1?2 cup white vinegar
5 Tablespoons brown sugar
1 onion, chopped
1 jalapeno, chopped
1 clove garlic

Directions:
Wrap cloves, bay leaf, cinnamon, celery flakes and chile flakes in a layer of cheesecloth; tie into a bundle and put into a 3.5-quart saucepan over medium-high heat along with tomatoes, salt, vinegar, sugar, onion, allspice and jalapeno; smash and add the garlic. Cook, stirring, until onions and chiles are very soft, 40 minutes.

Remove spice bundle; purée sauce in a blender (or with a stick blender, which is what I did) until smooth. Strain sauce through a mesh strainer into the 3.5-quart saucepan over medium heat. Cook, stirring occasionally, until thickened, about 30 minutes. Add more salt, sugar or vinegar, if you like.

Transfer ketchup to a glass jar. Set aside; let cool. Cover with a tight-fitting lid and refrigerate for up to 3 weeks.

*If you use whole allspice, it should be placed with the cinnamon and other ingredients inside the tied cheesecloth.

Shanna Mallon

Shanna Mallon started Food Loves Writing back in 2008, as a way to remember her grandma and write about her life through food. Since then it's become a place leading her to a lifestyle of eating whole foods, a new home in Nashville and the love of her life, Tim. Follow Shanna on Twitter @foodloves, keep up with Food Loves Writing on Facebook and stay inspired with the monthly newsletter.

This Post Has 11 Comments

  1. Nick

    Excellent! I generally don’t even like ketchup, but I found that the homemade stuff had such a full flavor with different spices. Plus it was really fun to make.

    Apparently, my defense was a success! I’m glad ya tried it ;) I’m also glad to be mentioned in the same paragraph even as Jeffrey.

    -Nick

  2. Kelley

    We have the correct book in our house now, but I’m kindly letting the birthday boy read it first! I’ll be ketching up with you soon. (Sorry, sorry, sorry! I know, it’s awful. Would you believe my fingers typed it without my permission??) :)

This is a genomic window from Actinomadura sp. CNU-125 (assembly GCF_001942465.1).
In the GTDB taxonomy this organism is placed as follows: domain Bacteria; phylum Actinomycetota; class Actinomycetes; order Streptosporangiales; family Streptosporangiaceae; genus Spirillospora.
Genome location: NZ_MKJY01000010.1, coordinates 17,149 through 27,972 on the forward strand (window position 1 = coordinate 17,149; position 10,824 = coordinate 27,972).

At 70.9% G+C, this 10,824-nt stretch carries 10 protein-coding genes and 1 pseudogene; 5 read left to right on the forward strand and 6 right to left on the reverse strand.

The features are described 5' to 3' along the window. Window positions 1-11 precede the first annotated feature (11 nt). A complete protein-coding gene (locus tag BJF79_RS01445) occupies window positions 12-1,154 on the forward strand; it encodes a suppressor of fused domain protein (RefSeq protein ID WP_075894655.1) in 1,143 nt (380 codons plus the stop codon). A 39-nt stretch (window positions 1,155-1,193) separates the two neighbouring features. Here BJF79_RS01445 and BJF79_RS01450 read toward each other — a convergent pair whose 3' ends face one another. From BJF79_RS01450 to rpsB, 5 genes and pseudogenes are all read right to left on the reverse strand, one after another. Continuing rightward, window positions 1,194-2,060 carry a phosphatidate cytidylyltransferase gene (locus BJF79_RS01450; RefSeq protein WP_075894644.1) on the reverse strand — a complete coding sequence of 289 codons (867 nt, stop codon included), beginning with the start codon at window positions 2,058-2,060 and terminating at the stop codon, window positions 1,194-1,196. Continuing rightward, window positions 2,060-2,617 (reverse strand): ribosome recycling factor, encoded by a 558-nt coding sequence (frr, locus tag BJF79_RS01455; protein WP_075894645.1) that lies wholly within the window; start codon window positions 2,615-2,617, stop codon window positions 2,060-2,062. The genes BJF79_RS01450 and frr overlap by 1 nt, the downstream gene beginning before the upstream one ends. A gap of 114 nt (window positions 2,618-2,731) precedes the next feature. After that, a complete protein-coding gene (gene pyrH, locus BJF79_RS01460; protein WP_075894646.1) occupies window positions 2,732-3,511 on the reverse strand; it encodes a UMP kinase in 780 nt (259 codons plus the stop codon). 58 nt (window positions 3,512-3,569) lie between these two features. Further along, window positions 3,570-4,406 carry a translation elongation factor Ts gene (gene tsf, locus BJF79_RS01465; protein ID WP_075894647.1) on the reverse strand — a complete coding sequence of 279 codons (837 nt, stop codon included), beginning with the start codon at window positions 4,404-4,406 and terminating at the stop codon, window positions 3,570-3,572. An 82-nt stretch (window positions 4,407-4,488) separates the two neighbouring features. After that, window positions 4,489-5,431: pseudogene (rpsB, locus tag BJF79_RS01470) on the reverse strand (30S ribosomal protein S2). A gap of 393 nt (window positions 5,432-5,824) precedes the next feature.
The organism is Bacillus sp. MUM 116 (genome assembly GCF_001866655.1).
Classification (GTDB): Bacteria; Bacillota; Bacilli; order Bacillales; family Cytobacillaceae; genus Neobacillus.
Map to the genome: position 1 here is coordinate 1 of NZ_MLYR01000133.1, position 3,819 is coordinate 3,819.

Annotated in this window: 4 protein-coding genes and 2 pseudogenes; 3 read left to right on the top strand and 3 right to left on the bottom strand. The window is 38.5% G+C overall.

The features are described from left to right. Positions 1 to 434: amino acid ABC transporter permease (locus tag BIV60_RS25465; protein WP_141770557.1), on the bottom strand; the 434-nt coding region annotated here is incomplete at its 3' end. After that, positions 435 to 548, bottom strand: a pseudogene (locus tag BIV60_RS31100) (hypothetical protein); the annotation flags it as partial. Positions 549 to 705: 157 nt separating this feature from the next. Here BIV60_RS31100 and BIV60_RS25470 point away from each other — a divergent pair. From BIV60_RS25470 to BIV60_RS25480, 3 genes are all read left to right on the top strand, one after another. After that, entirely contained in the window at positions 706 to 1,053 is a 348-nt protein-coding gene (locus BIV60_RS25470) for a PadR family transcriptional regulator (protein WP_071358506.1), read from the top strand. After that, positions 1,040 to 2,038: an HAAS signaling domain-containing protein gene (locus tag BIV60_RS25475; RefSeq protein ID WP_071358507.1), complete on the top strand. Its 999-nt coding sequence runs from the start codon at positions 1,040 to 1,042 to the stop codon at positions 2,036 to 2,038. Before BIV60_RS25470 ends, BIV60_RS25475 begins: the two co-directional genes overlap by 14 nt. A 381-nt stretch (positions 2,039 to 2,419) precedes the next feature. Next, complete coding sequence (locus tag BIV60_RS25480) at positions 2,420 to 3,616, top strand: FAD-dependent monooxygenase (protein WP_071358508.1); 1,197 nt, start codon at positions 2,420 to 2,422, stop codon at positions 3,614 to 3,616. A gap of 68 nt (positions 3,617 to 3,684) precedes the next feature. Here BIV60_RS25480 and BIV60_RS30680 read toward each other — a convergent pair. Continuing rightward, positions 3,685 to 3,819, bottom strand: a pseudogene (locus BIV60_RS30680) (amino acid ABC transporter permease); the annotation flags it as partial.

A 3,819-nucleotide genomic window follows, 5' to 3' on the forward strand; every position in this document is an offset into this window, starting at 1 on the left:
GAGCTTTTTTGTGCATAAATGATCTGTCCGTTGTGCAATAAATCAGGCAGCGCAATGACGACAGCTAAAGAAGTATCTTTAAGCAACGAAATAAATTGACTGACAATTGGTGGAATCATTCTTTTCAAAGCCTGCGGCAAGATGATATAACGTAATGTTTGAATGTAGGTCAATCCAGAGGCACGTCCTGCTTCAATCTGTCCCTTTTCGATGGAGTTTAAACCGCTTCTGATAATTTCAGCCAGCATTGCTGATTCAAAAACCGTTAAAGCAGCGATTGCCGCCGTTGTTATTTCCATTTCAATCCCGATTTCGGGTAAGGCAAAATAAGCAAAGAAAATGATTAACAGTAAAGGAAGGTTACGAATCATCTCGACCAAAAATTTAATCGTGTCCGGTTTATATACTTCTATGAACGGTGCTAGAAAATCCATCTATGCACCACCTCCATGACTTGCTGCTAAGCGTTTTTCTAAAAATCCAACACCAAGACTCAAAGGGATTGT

3. Shannalee

    Kickpleat – Yes, do! It’s so much easier than I’d expected.

    Nick – I agree the homemade kind has such richer flavor and thank you!

    Kelley – Good! That gives me time to try and make more headway. I figure by the time Steve finishes it, you get started and almost finish, we’ll be at about the same place. So really it was all meant to be, all along.

    Justine – No, I don’t think so at all. The fun of the spices is that you can mix them up a little. If you don’t have any celery flakes, try it without or improvise something similar. Let me know how it goes!

  4. Lan

    isn’t saveur magazine the greatest?! i perused an issue a few months ago at a friend’s. she would not part with it so i had to take pix of a few recipes i wanted to try out! {there’s a spicy mustard recipe i’m DYING to make but then i realize, i don’t even really use mustard in my everyday life…}

    there is something just so fitting to be able to make something like ketchup from scratch. like bread, i’m sure once you’ve done the homemade stuff, you just can’t go with the store-bought kind. :)

  5. Donna Azure

    I am also reading the first Steingarten at a much slower pace than Kelley finished off the second! Two of my daughters live in the Pittsburg area and everything is Heinz there so they were interested in the Ketchup taste testing. Your pictures are absolutely fabulous! Love your writing also and of course the recipes!!

  6. Shannalee

    Lan – I know! I love looking through all the issues, and this one all about home cooks was particularly inspiring. (PS: The thing about mustard is exactly what I would think and, very likely, if I made it, I’d start to like it more and find ways to use it. You should do it!)

    Donna – You’re reading the same book that I am!? How are you liking it? It was so funny that I had just said something to Kelley about the ethics of eating meat, and then I read his chapter on vegetarianism, which relieved me. He’s so thorough in his research, don’t you think? I’m learning a lot!

  7. Pingback: at the farmers market: jalapenos «